A Self-Confident China
Ever since China’s economic reforms began in 1978, the goal of U.S. foreign policy has been to “manage” China’s rise so that it might become a worthy member of the community of nations dominated by the U.S. and its allies. Republic and Democratic administrations alike have sent Beijing essentially the same message: The U.S. supports a “peaceful, stable and prosperous” China that will play by the rules internationally while reforming internally so as to become less autocratic if not democratic.
For a time, especially in the early decades of reform under Deng Xiaoping, China did seem to conform to Western expectations. It made no attempt to challenge U.S. predominance in the Pacific (or anywhere else), its military modernization was of modest proportions, and its singular focus was on rapid economic development. Granted, the crackdown at Tiananmen in 1989 showed that political liberalization was not in the cards for China for some time. But overall, China’s behavior gave U.S. and other leaders cause for optimism, particularly as the economic reforms opened China up to international trade and then investment, and as China began joining various regional and international organizations.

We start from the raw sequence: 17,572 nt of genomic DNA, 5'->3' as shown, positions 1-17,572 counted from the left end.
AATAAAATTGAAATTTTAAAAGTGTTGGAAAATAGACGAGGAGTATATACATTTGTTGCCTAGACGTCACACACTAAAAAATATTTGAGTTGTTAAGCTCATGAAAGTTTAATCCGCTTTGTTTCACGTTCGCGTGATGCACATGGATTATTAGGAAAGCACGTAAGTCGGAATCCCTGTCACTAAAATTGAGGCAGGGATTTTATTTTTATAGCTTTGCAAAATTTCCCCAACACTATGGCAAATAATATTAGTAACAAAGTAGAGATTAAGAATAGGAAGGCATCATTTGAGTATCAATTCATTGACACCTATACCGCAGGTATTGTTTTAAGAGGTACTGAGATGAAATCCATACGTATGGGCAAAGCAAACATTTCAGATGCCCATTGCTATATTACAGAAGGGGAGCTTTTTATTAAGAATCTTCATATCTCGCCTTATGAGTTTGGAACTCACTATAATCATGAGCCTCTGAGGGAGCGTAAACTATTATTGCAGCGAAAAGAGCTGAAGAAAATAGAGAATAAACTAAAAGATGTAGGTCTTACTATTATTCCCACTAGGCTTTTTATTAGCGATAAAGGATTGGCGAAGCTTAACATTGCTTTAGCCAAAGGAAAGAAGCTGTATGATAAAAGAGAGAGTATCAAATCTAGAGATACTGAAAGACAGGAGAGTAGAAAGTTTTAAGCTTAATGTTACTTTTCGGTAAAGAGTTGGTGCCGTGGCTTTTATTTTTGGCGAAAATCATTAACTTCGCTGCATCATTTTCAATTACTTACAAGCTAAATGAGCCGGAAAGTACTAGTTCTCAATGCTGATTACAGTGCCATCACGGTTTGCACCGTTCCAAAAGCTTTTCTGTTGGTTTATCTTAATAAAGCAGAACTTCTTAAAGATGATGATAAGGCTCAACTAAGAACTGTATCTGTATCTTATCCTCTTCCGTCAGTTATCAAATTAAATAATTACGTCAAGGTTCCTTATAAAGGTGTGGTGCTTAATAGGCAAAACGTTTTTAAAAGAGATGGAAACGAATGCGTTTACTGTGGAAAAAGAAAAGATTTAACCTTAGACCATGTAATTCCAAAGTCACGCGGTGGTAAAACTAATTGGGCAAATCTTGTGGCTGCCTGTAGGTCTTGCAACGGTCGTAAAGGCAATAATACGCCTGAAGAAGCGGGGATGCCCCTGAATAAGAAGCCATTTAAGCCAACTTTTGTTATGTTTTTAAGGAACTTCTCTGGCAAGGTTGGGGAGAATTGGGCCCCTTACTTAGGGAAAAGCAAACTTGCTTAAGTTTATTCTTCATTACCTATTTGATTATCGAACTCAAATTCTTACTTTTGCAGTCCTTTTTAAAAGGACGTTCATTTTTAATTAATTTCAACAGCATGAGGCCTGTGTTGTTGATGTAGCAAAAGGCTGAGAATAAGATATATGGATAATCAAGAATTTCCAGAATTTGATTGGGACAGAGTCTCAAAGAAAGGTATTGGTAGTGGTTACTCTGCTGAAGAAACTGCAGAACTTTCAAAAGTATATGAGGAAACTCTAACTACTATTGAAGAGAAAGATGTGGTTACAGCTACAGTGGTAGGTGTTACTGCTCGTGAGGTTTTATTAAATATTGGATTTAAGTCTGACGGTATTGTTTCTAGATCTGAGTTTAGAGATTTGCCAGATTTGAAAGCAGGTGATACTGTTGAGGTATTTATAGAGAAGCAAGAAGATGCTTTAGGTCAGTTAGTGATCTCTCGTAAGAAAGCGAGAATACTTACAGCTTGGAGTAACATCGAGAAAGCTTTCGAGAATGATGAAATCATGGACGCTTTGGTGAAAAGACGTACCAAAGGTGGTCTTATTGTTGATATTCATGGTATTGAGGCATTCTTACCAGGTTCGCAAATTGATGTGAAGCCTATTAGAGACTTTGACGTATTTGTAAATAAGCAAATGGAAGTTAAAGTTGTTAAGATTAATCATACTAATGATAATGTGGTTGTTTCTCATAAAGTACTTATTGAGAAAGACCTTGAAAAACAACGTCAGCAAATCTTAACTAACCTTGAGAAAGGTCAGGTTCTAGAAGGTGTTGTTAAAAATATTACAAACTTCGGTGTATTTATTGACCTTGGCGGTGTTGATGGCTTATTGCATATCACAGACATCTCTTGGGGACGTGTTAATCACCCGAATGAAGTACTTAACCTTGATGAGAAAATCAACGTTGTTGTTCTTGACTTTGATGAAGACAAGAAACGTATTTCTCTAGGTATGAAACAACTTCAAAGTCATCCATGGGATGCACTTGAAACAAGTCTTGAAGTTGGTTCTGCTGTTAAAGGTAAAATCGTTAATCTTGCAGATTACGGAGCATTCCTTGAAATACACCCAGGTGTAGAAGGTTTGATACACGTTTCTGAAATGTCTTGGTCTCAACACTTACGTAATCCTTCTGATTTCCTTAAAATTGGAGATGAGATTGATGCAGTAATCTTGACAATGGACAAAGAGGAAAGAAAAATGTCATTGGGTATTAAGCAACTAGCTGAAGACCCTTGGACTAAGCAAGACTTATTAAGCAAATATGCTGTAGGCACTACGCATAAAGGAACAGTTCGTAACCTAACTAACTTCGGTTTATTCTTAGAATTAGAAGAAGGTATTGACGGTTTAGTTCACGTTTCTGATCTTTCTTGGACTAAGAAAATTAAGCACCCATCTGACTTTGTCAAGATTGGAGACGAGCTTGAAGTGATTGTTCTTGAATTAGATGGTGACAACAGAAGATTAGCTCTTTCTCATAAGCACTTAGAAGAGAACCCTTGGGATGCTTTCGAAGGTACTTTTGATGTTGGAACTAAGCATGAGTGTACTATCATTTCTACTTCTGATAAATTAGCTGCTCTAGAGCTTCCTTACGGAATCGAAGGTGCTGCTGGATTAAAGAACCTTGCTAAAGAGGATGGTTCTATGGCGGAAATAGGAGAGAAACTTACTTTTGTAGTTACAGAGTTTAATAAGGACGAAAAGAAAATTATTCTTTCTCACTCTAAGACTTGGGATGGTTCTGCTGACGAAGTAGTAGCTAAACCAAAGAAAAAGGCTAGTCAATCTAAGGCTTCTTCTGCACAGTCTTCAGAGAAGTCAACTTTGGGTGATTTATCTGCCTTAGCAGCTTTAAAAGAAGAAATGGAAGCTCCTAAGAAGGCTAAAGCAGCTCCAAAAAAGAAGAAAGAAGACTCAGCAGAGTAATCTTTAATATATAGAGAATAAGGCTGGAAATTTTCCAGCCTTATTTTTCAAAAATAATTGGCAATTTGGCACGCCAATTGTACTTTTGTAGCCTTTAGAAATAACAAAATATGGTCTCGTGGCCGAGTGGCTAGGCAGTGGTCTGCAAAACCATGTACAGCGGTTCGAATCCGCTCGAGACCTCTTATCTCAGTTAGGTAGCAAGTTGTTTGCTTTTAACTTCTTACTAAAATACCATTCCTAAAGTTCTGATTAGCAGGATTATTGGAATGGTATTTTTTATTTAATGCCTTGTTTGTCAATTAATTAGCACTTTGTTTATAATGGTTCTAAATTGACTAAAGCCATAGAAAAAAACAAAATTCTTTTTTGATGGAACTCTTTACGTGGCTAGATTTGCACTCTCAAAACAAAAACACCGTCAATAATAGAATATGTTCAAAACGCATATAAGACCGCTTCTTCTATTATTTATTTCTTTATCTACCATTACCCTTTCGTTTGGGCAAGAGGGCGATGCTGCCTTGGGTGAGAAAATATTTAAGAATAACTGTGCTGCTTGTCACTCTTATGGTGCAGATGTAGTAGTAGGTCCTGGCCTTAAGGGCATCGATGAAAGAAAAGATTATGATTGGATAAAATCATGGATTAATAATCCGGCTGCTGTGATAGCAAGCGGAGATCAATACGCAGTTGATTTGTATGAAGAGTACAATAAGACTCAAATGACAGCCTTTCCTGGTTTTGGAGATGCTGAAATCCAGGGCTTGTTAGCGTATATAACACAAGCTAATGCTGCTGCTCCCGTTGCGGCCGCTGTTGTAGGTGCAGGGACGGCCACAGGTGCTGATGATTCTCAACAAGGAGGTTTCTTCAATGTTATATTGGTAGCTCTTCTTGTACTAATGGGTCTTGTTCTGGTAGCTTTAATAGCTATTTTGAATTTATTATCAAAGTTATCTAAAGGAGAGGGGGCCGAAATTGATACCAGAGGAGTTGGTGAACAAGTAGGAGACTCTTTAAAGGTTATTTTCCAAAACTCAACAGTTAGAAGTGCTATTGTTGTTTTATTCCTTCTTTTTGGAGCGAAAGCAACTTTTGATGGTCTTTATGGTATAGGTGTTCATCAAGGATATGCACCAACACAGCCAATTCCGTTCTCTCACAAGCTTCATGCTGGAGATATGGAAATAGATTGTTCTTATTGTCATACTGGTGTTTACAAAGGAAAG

What foreign leaders failed to perceive was that China’s rise was not going to embrace liberalizing political changes — that actually China would instead seek to become a major economic player while sustaining the party-state system and preventing the equivalent of an Arab Spring. China’s growing wealth, founded on a distinctive “market socialism,” would also present a new model of development for Third World countries to follow, alternative to the Washington Consensus and its insistence on “structural adjustment.” The notion that prevailed in the U.S., for example in 2005, that China could be a “responsible stakeholder” in international affairs, meaning it would support U.S. policy priorities, simply did not wash in Beijing. The stronger China became, the stronger the drive for influence, power, and an equal seat at the table: a “new type of great-power relationship,” as Xi Jinping would later tell Barack Obama.